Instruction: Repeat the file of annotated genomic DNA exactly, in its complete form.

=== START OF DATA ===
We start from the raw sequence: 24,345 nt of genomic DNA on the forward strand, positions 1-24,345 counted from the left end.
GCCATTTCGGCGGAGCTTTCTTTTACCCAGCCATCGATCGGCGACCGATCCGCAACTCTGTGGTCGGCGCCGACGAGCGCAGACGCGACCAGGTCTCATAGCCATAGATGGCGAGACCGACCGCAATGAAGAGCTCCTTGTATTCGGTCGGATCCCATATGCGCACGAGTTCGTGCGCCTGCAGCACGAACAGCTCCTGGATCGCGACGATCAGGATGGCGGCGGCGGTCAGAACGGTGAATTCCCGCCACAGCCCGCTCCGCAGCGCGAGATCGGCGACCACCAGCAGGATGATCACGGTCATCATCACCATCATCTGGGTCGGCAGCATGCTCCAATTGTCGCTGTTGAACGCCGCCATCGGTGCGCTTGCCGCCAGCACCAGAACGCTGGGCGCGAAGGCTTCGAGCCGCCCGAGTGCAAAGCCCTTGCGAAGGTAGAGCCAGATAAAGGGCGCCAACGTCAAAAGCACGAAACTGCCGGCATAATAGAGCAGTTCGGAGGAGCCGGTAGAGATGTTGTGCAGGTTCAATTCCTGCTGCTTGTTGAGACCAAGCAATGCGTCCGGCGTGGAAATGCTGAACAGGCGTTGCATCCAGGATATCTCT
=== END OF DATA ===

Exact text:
We start from the raw sequence: 24,345 nt of genomic DNA on the forward strand, positions 1-24,345 counted from the left end.
GCCATTTCGGCGGAGCTTTCTTTTACCCAGCCATCGATCGGCGACCGATCCGCAACTCTGTGGTCGGCGCCGACGAGCGCAGACGCGACCAGGTCTCATAGCCATAGATGGCGAGACCGACCGCAATGAAGAGCTCCTTGTATTCGGTCGGATCCCATATGCGCACGAGTTCGTGCGCCTGCAGCACGAACAGCTCCTGGATCGCGACGATCAGGATGGCGGCGGCGGTCAGAACGGTGAATTCCCGCCACAGCCCGCTCCGCAGCGCGAGATCGGCGACCACCAGCAGGATGATCACGGTCATCATCACCATCATCTGGGTCGGCAGCATGCTCCAATTGTCGCTGTTGAACGCCGCCATCGGTGCGCTTGCCGCCAGCACCAGAACGCTGGGCGCGAAGGCTTCGAGCCGCCCGAGTGCAAAGCCCTTGCGAAGGTAGAGCCAGATAAAGGGCGCCAACGTCAAAAGCACGAAACTGCCGGCATAATAGAGCAGTTCGGAGGAGCCGGTAGAGATGTTGTGCAGGTTCAATTCCTGCTGCTTGTTGAGACCAAGCAATGCGTCCGGCGTGGAAATGCTGAACAGGCGTTGCATCCAGGATATCTCT